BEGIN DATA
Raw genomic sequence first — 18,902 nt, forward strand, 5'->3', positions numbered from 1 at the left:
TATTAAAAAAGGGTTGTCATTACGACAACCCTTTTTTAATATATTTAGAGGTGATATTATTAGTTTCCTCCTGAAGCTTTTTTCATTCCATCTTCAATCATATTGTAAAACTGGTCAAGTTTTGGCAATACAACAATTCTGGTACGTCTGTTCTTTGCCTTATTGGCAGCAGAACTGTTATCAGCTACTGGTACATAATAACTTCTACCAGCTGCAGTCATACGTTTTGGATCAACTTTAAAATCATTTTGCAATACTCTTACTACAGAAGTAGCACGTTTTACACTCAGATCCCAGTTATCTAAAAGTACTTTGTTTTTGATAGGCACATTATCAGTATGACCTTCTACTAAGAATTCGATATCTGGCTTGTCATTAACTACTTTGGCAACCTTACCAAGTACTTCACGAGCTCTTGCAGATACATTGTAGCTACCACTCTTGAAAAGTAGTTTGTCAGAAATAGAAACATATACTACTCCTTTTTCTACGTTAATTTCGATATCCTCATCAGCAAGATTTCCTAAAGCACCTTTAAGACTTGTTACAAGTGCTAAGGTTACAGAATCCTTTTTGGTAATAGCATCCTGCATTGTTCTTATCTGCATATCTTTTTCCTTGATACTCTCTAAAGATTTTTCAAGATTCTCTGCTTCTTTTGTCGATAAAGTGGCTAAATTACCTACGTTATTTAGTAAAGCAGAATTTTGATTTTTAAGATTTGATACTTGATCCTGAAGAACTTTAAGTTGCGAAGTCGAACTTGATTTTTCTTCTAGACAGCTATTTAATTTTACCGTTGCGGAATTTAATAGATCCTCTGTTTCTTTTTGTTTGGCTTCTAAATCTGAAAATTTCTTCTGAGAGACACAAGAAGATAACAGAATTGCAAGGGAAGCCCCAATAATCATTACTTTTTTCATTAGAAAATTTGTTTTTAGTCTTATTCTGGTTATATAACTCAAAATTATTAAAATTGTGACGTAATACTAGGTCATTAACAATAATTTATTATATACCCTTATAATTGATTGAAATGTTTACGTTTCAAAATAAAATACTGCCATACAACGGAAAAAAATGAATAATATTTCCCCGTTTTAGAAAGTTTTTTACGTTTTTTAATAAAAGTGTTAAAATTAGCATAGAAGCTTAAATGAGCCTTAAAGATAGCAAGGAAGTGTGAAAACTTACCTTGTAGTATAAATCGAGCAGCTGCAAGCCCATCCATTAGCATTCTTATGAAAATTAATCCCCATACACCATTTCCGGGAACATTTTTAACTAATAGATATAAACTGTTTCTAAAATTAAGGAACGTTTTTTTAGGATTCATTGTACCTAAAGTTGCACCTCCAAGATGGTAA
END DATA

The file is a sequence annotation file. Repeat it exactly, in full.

Raw genomic sequence first — 18,902 nt, forward strand, 5'->3', positions numbered from 1 at the left:
TATTAAAAAAGGGTTGTCATTACGACAACCCTTTTTTAATATATTTAGAGGTGATATTATTAGTTTCCTCCTGAAGCTTTTTTCATTCCATCTTCAATCATATTGTAAAACTGGTCAAGTTTTGGCAATACAACAATTCTGGTACGTCTGTTCTTTGCCTTATTGGCAGCAGAACTGTTATCAGCTACTGGTACATAATAACTTCTACCAGCTGCAGTCATACGTTTTGGATCAACTTTAAAATCATTTTGCAATACTCTTACTACAGAAGTAGCACGTTTTACACTCAGATCCCAGTTATCTAAAAGTACTTTGTTTTTGATAGGCACATTATCAGTATGACCTTCTACTAAGAATTCGATATCTGGCTTGTCATTAACTACTTTGGCAACCTTACCAAGTACTTCACGAGCTCTTGCAGATACATTGTAGCTACCACTCTTGAAAAGTAGTTTGTCAGAAATAGAAACATATACTACTCCTTTTTCTACGTTAATTTCGATATCCTCATCAGCAAGATTTCCTAAAGCACCTTTAAGACTTGTTACAAGTGCTAAGGTTACAGAATCCTTTTTGGTAATAGCATCCTGCATTGTTCTTATCTGCATATCTTTTTCCTTGATACTCTCTAAAGATTTTTCAAGATTCTCTGCTTCTTTTGTCGATAAAGTGGCTAAATTACCTACGTTATTTAGTAAAGCAGAATTTTGATTTTTAAGATTTGATACTTGATCCTGAAGAACTTTAAGTTGCGAAGTCGAACTTGATTTTTCTTCTAGACAGCTATTTAATTTTACCGTTGCGGAATTTAATAGATCCTCTGTTTCTTTTTGTTTGGCTTCTAAATCTGAAAATTTCTTCTGAGAGACACAAGAAGATAACAGAATTGCAAGGGAAGCCCCAATAATCATTACTTTTTTCATTAGAAAATTTGTTTTTAGTCTTATTCTGGTTATATAACTCAAAATTATTAAAATTGTGACGTAATACTAGGTCATTAACAATAATTTATTATATACCCTTATAATTGATTGAAATGTTTACGTTTCAAAATAAAATACTGCCATACAACGGAAAAAAATGAATAATATTTCCCCGTTTTAGAAAGTTTTTTACGTTTTTTAATAAAAGTGTTAAAATTAGCATAGAAGCTTAAATGAGCCTTAAAGATAGCAAGGAAGTGTGAAAACTTACCTTGTAGTATAAATCGAGCAGCTGCAAGCCCATCCATTAGCATTCTTATGAAAATTAATCCCCATACACCATTTCCGGGAACATTTTTAACTAATAGATATAAACTGTTTCTAAAATTAAGGAACGTTTTTTTAGGATTCATTGTACCTAAAGTTGCACCTCCAAGATGGTAA